The most striking feature of the civil violence in Iraq is that it is for the most part decidedly unmilitary. Despite the names of the two Shia militias, only the third group, the state forces, exhibits the military characteristics of the principal actors in the five conflicts that we recognise as civil wars: uniforms, clear chains of command, acknowledged leadership, and official, public war aims.

There are no, or almost no, battles in Iraq's domestic killing. Civilians are the principal targets. The looser definition of the "war" part of civil war nonetheless acknowledges that if factions or regions are killing enough people for enough time, it can be petty not to recognise the conflict as something very like a war. Iraq meets this standard only partly: the non-state players for the most part lack anything like the public character of players in civil wars to date. In other words, it is not so much that Iraq is a conflict without uniforms and fighting that prevents it from being a civil war, but rather that it is violence in which no player except the state and al Qaeda, which is a minor player, says what it wants, or indeed says that it wants anything other than the continuation of the country's elected government. (One Sunni Islamist group has recently called for a separate Sunni state.)

An important feature of the conflict in Iraq is the lack of public rhetoric against the enemy by popular leaders. All of Iraq's leaders call constantly for unity, tolerance and an end to the violence. This was far from the case with Lenin, Franco, Cromwell or even Lincoln. To the extent that Iraq's violence involves separatist and regional tendencies, the lack of any public aspect to the factional desires extends to an absence of explicit territorial ambitions. (The Kurds do not feature much in Iraq's civil war scenario. They are essentially separate from the Arab Iraqi state, and should they move to formalise this status, no Arab Iraqi player will be strong enough to stop them.)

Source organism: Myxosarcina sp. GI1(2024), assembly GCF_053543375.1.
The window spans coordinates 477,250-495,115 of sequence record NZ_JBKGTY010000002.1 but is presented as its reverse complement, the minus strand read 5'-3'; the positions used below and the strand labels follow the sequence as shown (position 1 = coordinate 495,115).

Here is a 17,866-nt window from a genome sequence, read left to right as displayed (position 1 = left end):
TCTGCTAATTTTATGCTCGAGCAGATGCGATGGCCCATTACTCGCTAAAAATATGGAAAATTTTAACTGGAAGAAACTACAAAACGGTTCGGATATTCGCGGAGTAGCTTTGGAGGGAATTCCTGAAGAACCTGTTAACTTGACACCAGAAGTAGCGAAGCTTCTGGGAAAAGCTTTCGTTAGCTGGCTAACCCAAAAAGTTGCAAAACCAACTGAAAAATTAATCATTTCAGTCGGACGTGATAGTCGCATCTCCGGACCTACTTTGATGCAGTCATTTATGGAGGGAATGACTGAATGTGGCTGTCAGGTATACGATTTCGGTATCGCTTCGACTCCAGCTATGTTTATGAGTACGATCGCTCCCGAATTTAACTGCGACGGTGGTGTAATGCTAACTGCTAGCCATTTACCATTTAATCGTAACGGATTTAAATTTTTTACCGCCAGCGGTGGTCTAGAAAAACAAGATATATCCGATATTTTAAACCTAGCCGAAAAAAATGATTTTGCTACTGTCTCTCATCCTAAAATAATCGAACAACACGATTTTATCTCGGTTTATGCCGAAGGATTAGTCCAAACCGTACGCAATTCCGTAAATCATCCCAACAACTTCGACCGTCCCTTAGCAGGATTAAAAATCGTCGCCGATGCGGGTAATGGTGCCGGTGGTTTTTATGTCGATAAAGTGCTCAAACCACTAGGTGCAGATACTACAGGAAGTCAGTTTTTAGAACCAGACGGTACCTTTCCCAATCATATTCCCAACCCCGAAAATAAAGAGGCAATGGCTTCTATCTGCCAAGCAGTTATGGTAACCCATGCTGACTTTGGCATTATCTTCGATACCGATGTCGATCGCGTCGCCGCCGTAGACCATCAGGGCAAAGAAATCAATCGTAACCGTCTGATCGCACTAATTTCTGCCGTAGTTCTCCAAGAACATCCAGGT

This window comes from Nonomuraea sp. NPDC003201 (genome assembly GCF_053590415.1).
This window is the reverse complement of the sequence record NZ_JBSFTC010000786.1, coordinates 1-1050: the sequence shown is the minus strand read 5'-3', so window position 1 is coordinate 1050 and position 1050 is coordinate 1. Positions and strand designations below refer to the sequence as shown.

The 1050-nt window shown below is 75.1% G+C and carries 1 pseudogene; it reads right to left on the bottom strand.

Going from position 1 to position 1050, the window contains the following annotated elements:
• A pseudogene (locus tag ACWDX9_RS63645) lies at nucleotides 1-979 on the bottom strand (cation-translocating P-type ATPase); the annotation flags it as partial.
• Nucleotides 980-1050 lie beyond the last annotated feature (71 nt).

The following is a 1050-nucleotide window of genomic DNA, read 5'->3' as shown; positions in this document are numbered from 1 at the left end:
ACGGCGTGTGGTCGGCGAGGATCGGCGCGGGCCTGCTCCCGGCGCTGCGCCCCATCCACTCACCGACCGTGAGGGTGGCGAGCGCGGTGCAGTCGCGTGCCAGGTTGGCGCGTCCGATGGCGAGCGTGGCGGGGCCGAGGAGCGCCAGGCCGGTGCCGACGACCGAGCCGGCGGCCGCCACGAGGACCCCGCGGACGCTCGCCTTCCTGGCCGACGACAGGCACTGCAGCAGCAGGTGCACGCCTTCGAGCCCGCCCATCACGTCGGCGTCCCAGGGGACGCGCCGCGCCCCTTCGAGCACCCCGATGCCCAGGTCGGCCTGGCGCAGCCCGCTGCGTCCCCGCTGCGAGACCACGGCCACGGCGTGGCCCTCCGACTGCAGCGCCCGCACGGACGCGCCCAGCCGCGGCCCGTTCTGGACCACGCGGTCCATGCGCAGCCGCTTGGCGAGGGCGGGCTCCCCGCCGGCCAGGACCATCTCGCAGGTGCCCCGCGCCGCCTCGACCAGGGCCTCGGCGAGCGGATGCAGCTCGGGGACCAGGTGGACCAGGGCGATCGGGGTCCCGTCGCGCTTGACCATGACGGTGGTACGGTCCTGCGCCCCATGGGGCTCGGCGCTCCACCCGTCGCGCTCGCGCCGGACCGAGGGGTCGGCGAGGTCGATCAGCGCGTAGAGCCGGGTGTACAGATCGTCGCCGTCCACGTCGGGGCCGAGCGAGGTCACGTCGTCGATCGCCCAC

Could Iraq be the first civil war ever without battles, generals, explicit war aims, the use of partisan public rhetoric by civilian leaders, mass public participation and targets of a predominantly military nature? Even if Iraq today possessed these characteristics, it would still lack something even more important: the struggle for authority. In Iraq, the state actors are fighting for authority. But the others are not, which is probably why we do not hear from them. The Shia militias are the armed wings of the two biggest parties in parliament, and their people own the top ministries. Neither Badr nor the al-Sadr movement is big enough or strong enough to own the state itself. They balance each other while the Sunnis, whose violent actors are far smaller, provide the final guarantee against a full grab for power by either. It is no coincidence that the only player, apart from the state, that acknowledges war aims is the only player whose war aims constitute the traditional aspiration of exclusive control: the religious element of the Sunni insurgency. The aspiration to a new Baghdad caliphate frees the Wahhabis and Salafists from the pragmatic calculations of al-Sadr or the Baathists, and lets them dream of control, and talk about it on their websites.